SAN’s have now become common place in all but the smallest businesses. While they used to be the purview of the large corporations, SAN functionality has filtered down in terms of cost and footprint to the point where you can download a trial version and run it as an application on a server. There is a distinction between SAN software and physical SAN infrastructure, but the majority of benefits are present in both.

The fundamental use of a SAN is to share storage between multiple servers. Storage is consolidated into a smaller number of large pools which can be accessed by several servers simultaneously. Generally an individual SAN consists of a pair of servers acting as head units with a large number of storage interconnects and a large number of communications ports. This allows these head units to connect to very large volumes of storage and to share it out over a variety of connection methods to a large number of application servers. By virtue of the large volume of storage that could be connected, SANs were able to deliver both large capacity and potentially higher performance than was possible through DAS. Over time this has been mitigated, but for very large volumes of data, some kind of pooled storage is going to be desirable.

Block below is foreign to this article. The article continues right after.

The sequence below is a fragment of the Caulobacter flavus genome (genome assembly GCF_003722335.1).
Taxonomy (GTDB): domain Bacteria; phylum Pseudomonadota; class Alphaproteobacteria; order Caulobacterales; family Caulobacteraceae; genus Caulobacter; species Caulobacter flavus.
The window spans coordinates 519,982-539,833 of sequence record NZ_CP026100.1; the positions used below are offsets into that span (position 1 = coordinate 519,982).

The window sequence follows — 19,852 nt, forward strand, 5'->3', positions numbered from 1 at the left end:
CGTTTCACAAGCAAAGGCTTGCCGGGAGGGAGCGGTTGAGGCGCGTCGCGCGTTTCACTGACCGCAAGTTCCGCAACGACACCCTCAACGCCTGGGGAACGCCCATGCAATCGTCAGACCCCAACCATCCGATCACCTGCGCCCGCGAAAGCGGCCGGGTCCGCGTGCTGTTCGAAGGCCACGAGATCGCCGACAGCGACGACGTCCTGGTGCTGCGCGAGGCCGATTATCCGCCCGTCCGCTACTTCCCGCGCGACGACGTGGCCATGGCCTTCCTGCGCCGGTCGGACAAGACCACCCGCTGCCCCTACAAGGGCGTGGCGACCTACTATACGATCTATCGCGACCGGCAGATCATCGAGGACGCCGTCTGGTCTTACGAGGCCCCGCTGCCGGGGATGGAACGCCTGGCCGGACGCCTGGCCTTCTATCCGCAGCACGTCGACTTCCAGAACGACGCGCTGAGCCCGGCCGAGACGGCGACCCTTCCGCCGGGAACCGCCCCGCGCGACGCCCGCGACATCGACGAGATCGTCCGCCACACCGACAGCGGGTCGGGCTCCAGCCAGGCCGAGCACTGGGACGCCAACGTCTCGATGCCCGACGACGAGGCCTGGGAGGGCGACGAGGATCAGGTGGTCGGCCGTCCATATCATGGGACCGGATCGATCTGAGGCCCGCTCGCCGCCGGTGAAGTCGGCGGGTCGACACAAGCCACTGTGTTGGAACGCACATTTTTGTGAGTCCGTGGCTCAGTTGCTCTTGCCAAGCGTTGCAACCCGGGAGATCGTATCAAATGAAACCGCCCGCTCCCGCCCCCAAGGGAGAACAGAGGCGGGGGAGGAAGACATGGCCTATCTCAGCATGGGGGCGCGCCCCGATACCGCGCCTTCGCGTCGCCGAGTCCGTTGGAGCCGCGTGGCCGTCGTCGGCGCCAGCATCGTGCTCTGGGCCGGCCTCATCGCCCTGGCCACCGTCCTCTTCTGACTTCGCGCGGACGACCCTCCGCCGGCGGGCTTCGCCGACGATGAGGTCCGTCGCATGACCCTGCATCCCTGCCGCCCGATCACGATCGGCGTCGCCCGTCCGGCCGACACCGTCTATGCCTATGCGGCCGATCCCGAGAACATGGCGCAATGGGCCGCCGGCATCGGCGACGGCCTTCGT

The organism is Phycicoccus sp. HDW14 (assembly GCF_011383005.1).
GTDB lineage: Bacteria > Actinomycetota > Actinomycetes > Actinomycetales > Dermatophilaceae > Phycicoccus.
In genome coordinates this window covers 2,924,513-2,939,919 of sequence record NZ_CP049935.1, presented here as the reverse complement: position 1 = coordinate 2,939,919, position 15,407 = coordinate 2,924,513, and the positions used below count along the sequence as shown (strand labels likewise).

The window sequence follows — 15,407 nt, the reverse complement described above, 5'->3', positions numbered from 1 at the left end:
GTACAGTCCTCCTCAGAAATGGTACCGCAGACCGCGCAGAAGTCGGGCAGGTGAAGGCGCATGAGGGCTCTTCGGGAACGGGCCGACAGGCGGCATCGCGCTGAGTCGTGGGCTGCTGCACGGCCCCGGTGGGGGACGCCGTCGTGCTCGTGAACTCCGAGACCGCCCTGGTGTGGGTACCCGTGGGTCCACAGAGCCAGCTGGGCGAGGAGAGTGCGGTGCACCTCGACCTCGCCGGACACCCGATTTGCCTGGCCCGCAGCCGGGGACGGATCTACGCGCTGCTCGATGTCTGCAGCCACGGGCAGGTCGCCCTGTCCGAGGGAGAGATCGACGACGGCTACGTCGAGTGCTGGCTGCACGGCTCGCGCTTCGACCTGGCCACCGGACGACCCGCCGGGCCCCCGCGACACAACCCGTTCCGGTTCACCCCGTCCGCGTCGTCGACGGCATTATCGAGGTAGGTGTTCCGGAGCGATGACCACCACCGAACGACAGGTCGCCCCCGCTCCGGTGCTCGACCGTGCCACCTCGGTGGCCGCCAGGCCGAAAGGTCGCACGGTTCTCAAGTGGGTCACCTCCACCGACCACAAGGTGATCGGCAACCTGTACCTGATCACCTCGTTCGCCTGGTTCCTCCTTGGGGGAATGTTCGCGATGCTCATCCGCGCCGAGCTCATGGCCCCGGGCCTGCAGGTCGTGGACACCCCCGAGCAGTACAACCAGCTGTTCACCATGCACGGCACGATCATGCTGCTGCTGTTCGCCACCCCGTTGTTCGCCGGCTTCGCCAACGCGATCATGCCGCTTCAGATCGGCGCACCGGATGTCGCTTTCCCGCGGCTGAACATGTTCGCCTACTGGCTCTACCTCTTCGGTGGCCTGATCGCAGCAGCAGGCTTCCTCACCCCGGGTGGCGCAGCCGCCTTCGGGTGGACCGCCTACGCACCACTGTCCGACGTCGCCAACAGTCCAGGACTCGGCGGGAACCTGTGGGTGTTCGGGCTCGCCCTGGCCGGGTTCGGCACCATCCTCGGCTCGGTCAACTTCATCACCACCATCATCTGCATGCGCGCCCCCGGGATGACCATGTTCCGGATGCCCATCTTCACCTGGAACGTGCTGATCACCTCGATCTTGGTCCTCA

Along with capacity and performance, SAN vendors also started to introduce functionality that could be used to justify the additional cost of the commodity hardware they were packaging. This is where the value add of SAN’s comes in: online capacity expansion, snapshots, thin provisioning, LUN cloning, SAN replication, boot from SAN, storage tiering and increased availability are all possible benefits, depending on the vendor.

The main downsides to SAN solutions are their cost, complexity and of late, latency at the high end.
Some SAN vendors charge a ridiculous premium that is not justified in terms of the value it brings to the business. If you are not going to be using clustering and the value-add features that a SAN can bring, there is no reason to invest in the technology. A SAN does add complexity and usually adds an additional layer of abstraction that can make troubleshooting more difficult. At the very high end, SAN’s will battle to beat out PCIe SSD’s in terms of latency.

Next up - framed vs frameless SAN...